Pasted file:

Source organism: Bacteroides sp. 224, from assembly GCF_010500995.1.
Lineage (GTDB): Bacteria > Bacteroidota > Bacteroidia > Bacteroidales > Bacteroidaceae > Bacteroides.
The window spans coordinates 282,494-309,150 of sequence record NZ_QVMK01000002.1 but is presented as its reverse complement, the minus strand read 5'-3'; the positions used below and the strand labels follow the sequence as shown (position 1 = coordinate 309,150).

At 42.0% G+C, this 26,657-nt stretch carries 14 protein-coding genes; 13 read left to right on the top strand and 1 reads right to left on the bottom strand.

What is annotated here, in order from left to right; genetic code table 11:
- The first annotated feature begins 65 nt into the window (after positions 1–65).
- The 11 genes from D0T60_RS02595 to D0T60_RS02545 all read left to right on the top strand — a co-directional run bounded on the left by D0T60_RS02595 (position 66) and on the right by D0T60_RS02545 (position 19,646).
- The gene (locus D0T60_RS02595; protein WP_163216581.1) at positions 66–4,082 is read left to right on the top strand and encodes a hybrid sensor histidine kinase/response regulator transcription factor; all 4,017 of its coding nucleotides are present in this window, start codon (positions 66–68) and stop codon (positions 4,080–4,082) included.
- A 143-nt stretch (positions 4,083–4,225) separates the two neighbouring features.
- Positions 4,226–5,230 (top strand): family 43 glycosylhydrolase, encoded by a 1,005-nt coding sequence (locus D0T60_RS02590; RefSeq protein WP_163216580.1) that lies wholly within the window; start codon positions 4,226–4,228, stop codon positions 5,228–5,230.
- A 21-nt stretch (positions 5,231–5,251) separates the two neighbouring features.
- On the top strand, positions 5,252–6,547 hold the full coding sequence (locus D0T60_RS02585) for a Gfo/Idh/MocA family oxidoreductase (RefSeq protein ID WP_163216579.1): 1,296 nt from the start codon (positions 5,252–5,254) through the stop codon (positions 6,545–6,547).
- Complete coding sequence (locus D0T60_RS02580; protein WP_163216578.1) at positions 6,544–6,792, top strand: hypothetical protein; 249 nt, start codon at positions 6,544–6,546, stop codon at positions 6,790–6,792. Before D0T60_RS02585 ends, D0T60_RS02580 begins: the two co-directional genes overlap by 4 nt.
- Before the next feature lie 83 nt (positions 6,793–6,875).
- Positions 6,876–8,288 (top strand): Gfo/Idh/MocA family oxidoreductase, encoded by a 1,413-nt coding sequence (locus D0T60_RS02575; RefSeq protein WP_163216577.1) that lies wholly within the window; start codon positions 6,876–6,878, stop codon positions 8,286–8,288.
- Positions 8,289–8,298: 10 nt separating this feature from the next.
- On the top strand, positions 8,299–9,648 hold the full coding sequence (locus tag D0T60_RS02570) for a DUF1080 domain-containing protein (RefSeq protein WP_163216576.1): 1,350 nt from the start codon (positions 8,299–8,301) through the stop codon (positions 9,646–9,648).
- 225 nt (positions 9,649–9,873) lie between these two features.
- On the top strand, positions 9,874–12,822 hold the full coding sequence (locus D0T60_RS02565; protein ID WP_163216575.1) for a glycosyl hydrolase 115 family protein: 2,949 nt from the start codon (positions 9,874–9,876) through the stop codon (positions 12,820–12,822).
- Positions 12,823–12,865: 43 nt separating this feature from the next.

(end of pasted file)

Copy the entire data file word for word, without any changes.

Source organism: Bacteroides sp. 224, from assembly GCF_010500995.1.
Lineage (GTDB): Bacteria > Bacteroidota > Bacteroidia > Bacteroidales > Bacteroidaceae > Bacteroides.
The window spans coordinates 282,494-309,150 of sequence record NZ_QVMK01000002.1 but is presented as its reverse complement, the minus strand read 5'-3'; the positions used below and the strand labels follow the sequence as shown (position 1 = coordinate 309,150).

At 42.0% G+C, this 26,657-nt stretch carries 14 protein-coding genes; 13 read left to right on the top strand and 1 reads right to left on the bottom strand.

What is annotated here, in order from left to right; genetic code table 11:
- The first annotated feature begins 65 nt into the window (after positions 1–65).
- The 11 genes from D0T60_RS02595 to D0T60_RS02545 all read left to right on the top strand — a co-directional run bounded on the left by D0T60_RS02595 (position 66) and on the right by D0T60_RS02545 (position 19,646).
- The gene (locus D0T60_RS02595; protein WP_163216581.1) at positions 66–4,082 is read left to right on the top strand and encodes a hybrid sensor histidine kinase/response regulator transcription factor; all 4,017 of its coding nucleotides are present in this window, start codon (positions 66–68) and stop codon (positions 4,080–4,082) included.
- A 143-nt stretch (positions 4,083–4,225) separates the two neighbouring features.
- Positions 4,226–5,230 (top strand): family 43 glycosylhydrolase, encoded by a 1,005-nt coding sequence (locus D0T60_RS02590; RefSeq protein WP_163216580.1) that lies wholly within the window; start codon positions 4,226–4,228, stop codon positions 5,228–5,230.
- A 21-nt stretch (positions 5,231–5,251) separates the two neighbouring features.
- On the top strand, positions 5,252–6,547 hold the full coding sequence (locus D0T60_RS02585) for a Gfo/Idh/MocA family oxidoreductase (RefSeq protein ID WP_163216579.1): 1,296 nt from the start codon (positions 5,252–5,254) through the stop codon (positions 6,545–6,547).
- Complete coding sequence (locus D0T60_RS02580; protein WP_163216578.1) at positions 6,544–6,792, top strand: hypothetical protein; 249 nt, start codon at positions 6,544–6,546, stop codon at positions 6,790–6,792. Before D0T60_RS02585 ends, D0T60_RS02580 begins: the two co-directional genes overlap by 4 nt.
- Before the next feature lie 83 nt (positions 6,793–6,875).
- Positions 6,876–8,288 (top strand): Gfo/Idh/MocA family oxidoreductase, encoded by a 1,413-nt coding sequence (locus D0T60_RS02575; RefSeq protein WP_163216577.1) that lies wholly within the window; start codon positions 6,876–6,878, stop codon positions 8,286–8,288.
- Positions 8,289–8,298: 10 nt separating this feature from the next.
- On the top strand, positions 8,299–9,648 hold the full coding sequence (locus tag D0T60_RS02570) for a DUF1080 domain-containing protein (RefSeq protein WP_163216576.1): 1,350 nt from the start codon (positions 8,299–8,301) through the stop codon (positions 9,646–9,648).
- 225 nt (positions 9,649–9,873) lie between these two features.
- On the top strand, positions 9,874–12,822 hold the full coding sequence (locus D0T60_RS02565; protein ID WP_163216575.1) for a glycosyl hydrolase 115 family protein: 2,949 nt from the start codon (positions 9,874–9,876) through the stop codon (positions 12,820–12,822).
- Positions 12,823–12,865: 43 nt separating this feature from the next.